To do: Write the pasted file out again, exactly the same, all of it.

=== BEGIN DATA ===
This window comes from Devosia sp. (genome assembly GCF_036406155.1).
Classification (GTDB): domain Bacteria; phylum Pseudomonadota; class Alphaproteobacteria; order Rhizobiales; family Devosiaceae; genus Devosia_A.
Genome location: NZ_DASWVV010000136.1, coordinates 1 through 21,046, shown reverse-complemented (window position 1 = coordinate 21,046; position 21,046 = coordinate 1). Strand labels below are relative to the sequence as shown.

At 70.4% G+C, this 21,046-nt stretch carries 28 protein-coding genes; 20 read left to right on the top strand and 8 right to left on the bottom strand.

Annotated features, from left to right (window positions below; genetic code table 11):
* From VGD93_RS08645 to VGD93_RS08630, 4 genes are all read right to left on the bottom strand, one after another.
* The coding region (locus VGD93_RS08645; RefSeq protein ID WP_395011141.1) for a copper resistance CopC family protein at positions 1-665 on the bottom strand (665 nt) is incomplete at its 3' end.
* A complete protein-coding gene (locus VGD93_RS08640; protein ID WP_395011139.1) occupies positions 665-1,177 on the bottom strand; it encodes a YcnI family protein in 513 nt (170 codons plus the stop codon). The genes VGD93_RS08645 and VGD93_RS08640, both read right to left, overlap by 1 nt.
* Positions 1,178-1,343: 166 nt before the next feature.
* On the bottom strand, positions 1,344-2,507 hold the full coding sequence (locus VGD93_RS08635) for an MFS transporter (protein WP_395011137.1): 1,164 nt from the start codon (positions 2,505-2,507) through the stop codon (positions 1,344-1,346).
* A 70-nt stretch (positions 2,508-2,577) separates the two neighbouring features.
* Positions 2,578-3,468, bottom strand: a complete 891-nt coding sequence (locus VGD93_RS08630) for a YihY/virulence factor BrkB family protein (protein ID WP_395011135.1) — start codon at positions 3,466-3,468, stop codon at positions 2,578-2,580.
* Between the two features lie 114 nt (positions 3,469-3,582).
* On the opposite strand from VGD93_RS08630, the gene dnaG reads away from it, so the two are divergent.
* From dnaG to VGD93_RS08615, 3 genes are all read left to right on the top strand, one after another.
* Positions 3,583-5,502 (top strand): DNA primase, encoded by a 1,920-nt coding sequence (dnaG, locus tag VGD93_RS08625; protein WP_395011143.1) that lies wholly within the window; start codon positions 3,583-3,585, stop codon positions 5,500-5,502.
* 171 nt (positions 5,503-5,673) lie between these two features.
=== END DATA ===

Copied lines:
This window comes from Devosia sp. (genome assembly GCF_036406155.1).
Classification (GTDB): domain Bacteria; phylum Pseudomonadota; class Alphaproteobacteria; order Rhizobiales; family Devosiaceae; genus Devosia_A.
Genome location: NZ_DASWVV010000136.1, coordinates 1 through 21,046, shown reverse-complemented (window position 1 = coordinate 21,046; position 21,046 = coordinate 1). Strand labels below are relative to the sequence as shown.

At 70.4% G+C, this 21,046-nt stretch carries 28 protein-coding genes; 20 read left to right on the top strand and 8 right to left on the bottom strand.

Annotated features, from left to right (window positions below; genetic code table 11):
* From VGD93_RS08645 to VGD93_RS08630, 4 genes are all read right to left on the bottom strand, one after another.
* The coding region (locus VGD93_RS08645; RefSeq protein ID WP_395011141.1) for a copper resistance CopC family protein at positions 1-665 on the bottom strand (665 nt) is incomplete at its 3' end.
* A complete protein-coding gene (locus VGD93_RS08640; protein ID WP_395011139.1) occupies positions 665-1,177 on the bottom strand; it encodes a YcnI family protein in 513 nt (170 codons plus the stop codon). The genes VGD93_RS08645 and VGD93_RS08640, both read right to left, overlap by 1 nt.
* Positions 1,178-1,343: 166 nt before the next feature.
* On the bottom strand, positions 1,344-2,507 hold the full coding sequence (locus VGD93_RS08635) for an MFS transporter (protein WP_395011137.1): 1,164 nt from the start codon (positions 2,505-2,507) through the stop codon (positions 1,344-1,346).
* A 70-nt stretch (positions 2,508-2,577) separates the two neighbouring features.
* Positions 2,578-3,468, bottom strand: a complete 891-nt coding sequence (locus VGD93_RS08630) for a YihY/virulence factor BrkB family protein (protein ID WP_395011135.1) — start codon at positions 3,466-3,468, stop codon at positions 2,578-2,580.
* Between the two features lie 114 nt (positions 3,469-3,582).
* On the opposite strand from VGD93_RS08630, the gene dnaG reads away from it, so the two are divergent.
* From dnaG to VGD93_RS08615, 3 genes are all read left to right on the top strand, one after another.
* Positions 3,583-5,502 (top strand): DNA primase, encoded by a 1,920-nt coding sequence (dnaG, locus tag VGD93_RS08625; protein WP_395011143.1) that lies wholly within the window; start codon positions 3,583-3,585, stop codon positions 5,500-5,502.
* 171 nt (positions 5,503-5,673) lie between these two features.